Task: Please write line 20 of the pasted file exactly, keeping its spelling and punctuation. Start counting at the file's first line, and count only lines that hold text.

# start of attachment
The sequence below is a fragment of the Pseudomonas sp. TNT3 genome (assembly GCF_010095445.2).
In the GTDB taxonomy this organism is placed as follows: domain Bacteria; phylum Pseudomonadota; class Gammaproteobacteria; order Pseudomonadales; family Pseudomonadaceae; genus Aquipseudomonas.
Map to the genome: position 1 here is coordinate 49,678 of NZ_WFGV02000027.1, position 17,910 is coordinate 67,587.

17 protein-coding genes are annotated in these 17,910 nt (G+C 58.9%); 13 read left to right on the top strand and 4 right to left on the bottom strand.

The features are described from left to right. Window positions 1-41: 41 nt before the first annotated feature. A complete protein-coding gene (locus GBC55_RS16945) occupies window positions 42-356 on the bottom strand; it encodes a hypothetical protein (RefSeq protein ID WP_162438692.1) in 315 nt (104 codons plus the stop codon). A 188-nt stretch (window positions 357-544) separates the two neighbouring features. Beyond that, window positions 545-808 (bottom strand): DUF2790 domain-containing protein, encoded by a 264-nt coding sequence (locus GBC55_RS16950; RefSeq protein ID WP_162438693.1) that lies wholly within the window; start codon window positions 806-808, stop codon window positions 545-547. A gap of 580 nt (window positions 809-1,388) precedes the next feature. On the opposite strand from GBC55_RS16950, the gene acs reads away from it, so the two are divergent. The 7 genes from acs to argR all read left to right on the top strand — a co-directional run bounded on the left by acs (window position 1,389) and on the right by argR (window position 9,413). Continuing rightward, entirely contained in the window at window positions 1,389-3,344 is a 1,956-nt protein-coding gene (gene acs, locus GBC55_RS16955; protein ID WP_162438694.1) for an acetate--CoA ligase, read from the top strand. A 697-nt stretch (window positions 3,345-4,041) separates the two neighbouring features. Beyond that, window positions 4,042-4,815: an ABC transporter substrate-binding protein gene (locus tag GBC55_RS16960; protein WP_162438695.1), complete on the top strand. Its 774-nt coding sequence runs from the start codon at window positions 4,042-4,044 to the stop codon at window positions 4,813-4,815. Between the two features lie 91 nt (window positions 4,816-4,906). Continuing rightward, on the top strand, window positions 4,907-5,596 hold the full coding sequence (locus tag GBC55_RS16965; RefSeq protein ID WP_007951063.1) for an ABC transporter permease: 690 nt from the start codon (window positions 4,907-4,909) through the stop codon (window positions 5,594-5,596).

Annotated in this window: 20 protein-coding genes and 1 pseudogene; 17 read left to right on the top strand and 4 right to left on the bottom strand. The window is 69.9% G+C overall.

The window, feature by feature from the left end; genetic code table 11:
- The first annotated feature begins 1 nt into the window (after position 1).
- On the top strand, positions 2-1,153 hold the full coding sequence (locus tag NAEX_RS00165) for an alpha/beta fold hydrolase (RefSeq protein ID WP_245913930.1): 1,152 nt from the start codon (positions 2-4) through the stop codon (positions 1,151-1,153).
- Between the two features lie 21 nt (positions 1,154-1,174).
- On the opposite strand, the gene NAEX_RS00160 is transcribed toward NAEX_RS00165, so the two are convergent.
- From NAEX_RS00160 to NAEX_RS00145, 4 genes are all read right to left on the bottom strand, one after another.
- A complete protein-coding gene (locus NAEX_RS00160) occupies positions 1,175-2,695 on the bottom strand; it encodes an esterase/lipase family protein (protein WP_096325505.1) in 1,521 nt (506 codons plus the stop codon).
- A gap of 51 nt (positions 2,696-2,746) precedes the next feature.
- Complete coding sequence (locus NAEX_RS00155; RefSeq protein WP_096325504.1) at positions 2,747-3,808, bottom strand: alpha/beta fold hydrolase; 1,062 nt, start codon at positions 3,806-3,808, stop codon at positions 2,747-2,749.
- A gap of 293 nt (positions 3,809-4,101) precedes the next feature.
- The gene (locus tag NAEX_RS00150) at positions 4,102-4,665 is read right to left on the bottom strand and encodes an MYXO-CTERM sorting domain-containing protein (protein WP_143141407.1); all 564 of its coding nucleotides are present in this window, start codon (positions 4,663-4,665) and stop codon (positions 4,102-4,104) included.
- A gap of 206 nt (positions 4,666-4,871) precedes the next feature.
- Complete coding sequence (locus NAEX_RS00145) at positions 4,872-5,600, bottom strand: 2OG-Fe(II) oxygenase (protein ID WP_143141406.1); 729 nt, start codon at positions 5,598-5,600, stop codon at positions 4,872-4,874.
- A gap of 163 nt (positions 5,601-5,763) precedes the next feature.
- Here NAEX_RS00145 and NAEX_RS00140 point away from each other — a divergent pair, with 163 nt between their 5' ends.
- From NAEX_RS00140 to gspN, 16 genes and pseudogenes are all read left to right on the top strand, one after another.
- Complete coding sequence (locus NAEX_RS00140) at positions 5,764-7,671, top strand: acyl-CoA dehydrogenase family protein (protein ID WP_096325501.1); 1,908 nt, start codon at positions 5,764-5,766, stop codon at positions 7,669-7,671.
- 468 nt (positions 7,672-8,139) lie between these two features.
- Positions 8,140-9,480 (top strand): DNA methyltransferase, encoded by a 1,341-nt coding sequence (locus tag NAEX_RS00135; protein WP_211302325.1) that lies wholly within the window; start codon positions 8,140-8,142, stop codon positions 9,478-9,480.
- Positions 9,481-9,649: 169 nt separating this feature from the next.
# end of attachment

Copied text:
- A gap of 163 nt (positions 5,601-5,763) precedes the next feature.